Written by Abby Durelli

What my mother taught me

In the “nature vs. nurture” psychology debate, there are two ways to determine human behavior. Nature, your genes, or nurture, personal experiences. In my mind, it’s a mix of the two with one main source: our mothers.

My mom, me, and my sister

I am who I am because of my mother.

I am very lucky to be one of Peggy’s two daughters. Of course, I’m biased, but my mother is a saint. She is one of the kindest people in the entire world. She would do anything and everything in her power to make sure her loved ones, especially my sister and I, were happy and safe. She is one of the hardest workers I’ve ever witnessed. She is strong and mighty and has powered her way through the hardest of times, including divorce and cancer.

She’s also a wonderful teacher. And in the spirit of Mother’s Day, I wanted to share some of my favorite lessons she’s taught me:

Don’t take yourself so seriously

Yes, she’s sweet and professional, but she’s also very silly. Ever since my sister and I were kids, she always knew how to make us laugh.

One summer afternoon, when I was about eight and my sister was 13, she came home from a long day at work, put on a bold floral outfit, tossed her hair in pigtails and popped a large wad of gum in her mouth. She told us to stay in the house as she set up our evening activity on the deck. Very confused as to why our mother looked/was acting like a 20-year-old, it all made sense when she invited us outside to see what she had been working on. My mom had transformed a portion of our deck to look like a nail salon, and she, the spunky nail tech. We spent the night gossiping and laughing as our mom painted our toes and fingers and sang girly songs with us.

Take home lesson:

Don’t take life so seriously! You’re never too old to have fun and make others happy along the way.

The Golden Rule, reinvented

Most of us have probably heard of the “Golden Rule” growing up: treat others the way you wish to be treated. I love this rule and love the spin my mom put on it while raising two daughters.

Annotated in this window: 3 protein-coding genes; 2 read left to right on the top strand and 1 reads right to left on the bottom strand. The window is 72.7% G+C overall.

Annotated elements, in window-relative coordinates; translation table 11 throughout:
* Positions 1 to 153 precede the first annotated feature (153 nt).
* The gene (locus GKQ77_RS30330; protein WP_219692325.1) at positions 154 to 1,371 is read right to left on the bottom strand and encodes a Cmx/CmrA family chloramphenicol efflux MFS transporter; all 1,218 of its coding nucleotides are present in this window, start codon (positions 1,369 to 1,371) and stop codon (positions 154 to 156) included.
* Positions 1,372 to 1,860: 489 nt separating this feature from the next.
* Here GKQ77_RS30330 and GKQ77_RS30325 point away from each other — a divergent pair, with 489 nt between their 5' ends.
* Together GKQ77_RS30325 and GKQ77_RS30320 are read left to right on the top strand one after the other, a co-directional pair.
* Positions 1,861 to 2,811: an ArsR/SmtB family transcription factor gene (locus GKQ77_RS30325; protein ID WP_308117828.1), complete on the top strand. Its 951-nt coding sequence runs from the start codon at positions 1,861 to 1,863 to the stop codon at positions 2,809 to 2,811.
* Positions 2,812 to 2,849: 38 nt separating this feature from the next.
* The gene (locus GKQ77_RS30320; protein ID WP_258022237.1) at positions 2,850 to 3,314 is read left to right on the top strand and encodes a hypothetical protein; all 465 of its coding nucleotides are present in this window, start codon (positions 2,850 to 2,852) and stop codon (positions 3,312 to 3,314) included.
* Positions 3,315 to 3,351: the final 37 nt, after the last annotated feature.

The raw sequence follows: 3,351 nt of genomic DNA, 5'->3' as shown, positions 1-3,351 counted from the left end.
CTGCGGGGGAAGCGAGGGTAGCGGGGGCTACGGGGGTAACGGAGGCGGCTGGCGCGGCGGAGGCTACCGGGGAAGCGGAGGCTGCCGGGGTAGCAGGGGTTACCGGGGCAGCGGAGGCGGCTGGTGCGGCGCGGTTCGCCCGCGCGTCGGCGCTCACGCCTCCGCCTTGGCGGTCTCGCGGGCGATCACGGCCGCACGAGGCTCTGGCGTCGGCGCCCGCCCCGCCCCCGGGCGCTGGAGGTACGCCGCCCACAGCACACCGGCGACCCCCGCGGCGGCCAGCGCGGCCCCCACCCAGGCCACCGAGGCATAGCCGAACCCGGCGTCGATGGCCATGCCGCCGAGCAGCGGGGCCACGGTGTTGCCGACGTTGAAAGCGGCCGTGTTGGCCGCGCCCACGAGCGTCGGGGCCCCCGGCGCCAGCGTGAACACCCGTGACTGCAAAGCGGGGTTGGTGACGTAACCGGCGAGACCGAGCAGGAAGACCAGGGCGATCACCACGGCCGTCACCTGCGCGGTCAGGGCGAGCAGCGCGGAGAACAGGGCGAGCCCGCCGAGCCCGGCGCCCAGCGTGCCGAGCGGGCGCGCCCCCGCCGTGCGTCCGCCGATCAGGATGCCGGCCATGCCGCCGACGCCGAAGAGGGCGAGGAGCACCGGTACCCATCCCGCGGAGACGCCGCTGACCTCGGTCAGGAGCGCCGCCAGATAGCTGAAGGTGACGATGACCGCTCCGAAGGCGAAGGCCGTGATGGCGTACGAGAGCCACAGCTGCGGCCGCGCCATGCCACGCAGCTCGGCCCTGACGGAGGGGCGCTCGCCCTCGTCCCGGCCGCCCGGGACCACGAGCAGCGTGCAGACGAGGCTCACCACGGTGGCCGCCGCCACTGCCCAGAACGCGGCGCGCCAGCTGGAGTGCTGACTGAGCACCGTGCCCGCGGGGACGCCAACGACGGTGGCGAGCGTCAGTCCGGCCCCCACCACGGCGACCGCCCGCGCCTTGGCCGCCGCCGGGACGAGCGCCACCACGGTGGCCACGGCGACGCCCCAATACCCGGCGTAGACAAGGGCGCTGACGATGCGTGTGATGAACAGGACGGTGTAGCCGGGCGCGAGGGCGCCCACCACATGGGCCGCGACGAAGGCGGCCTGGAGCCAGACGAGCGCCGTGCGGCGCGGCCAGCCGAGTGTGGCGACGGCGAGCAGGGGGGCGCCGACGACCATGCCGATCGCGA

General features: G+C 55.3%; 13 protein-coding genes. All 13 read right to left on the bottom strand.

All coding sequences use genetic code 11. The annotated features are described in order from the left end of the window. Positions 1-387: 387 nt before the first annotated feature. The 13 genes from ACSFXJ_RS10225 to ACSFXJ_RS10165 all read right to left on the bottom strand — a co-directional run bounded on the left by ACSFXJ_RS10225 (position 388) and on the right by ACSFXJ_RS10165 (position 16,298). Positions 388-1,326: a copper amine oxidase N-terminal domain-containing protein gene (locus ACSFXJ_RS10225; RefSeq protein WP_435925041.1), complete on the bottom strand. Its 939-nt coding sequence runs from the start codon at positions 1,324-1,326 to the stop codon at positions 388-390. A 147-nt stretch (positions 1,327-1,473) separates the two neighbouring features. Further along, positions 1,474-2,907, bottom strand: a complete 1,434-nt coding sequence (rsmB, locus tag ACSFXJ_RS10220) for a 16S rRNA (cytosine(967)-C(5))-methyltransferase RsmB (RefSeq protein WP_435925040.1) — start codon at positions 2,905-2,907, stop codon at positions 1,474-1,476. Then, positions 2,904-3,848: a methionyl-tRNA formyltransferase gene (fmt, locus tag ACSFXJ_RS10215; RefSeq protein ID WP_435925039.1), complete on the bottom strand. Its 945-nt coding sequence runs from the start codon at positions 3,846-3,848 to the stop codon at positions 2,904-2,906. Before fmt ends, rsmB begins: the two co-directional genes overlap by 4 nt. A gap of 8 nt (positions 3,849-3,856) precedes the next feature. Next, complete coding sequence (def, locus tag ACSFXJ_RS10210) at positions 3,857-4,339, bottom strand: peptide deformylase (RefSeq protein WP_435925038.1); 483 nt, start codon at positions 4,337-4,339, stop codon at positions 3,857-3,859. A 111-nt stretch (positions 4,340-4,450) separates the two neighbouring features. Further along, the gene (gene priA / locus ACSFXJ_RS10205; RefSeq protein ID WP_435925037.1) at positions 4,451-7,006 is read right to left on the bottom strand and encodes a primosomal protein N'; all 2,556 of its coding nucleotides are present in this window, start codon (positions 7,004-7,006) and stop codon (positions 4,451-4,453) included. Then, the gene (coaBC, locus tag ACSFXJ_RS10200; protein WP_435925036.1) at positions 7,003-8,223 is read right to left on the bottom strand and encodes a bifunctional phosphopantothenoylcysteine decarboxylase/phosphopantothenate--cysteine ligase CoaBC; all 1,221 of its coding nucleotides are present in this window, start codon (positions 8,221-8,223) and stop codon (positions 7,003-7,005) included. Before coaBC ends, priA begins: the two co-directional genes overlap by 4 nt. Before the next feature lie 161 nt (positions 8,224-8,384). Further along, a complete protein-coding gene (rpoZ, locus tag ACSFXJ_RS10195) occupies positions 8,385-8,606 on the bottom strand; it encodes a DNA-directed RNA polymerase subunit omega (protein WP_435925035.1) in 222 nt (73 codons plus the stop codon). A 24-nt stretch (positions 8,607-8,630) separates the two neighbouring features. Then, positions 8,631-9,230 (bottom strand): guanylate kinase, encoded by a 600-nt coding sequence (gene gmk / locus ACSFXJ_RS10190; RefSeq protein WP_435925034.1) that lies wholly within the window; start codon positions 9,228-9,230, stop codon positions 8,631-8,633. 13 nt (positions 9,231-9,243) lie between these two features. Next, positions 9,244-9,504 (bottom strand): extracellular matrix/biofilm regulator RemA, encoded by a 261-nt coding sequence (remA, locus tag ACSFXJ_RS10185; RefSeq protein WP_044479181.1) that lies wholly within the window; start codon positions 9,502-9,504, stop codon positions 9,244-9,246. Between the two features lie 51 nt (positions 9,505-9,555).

You are not better than anyone else. However, no one is better than you.

Short, sweet and to the point, right? We were very fortunate growing up. We attended private schools, wore cool clothes from Old Navy (with the occasional piece from Limited Too), we never worried about eating nutritious meals. But we were raised “humble as pie.” Just because someone didn’t look like you, dress like you, act like you, didn’t mean they were less than you. They were your equal. As were the people who had much more than we did. We were all equal.

Take home lesson:

Be nice, but don’t let people walk all over you.

No stress

As I mentioned above, my mom has conquered many stressful battles in her life. Knowing that my sister and I are like her in that we can get easily stressed, she added the “no stress” term to our vocabularies. She helped us realize how something that might seem like the most stressful situation in the world can be managed and handled with no stress. And if it’s out of your control, it’s out of your control.

Take home lesson:

Let go of the things in life you can’t control. Breathe through the hard times because in the end, it won’t seem so bad.

I hope these lessons resonate with you, and to all the moms out there, Happy Mother’s Day!

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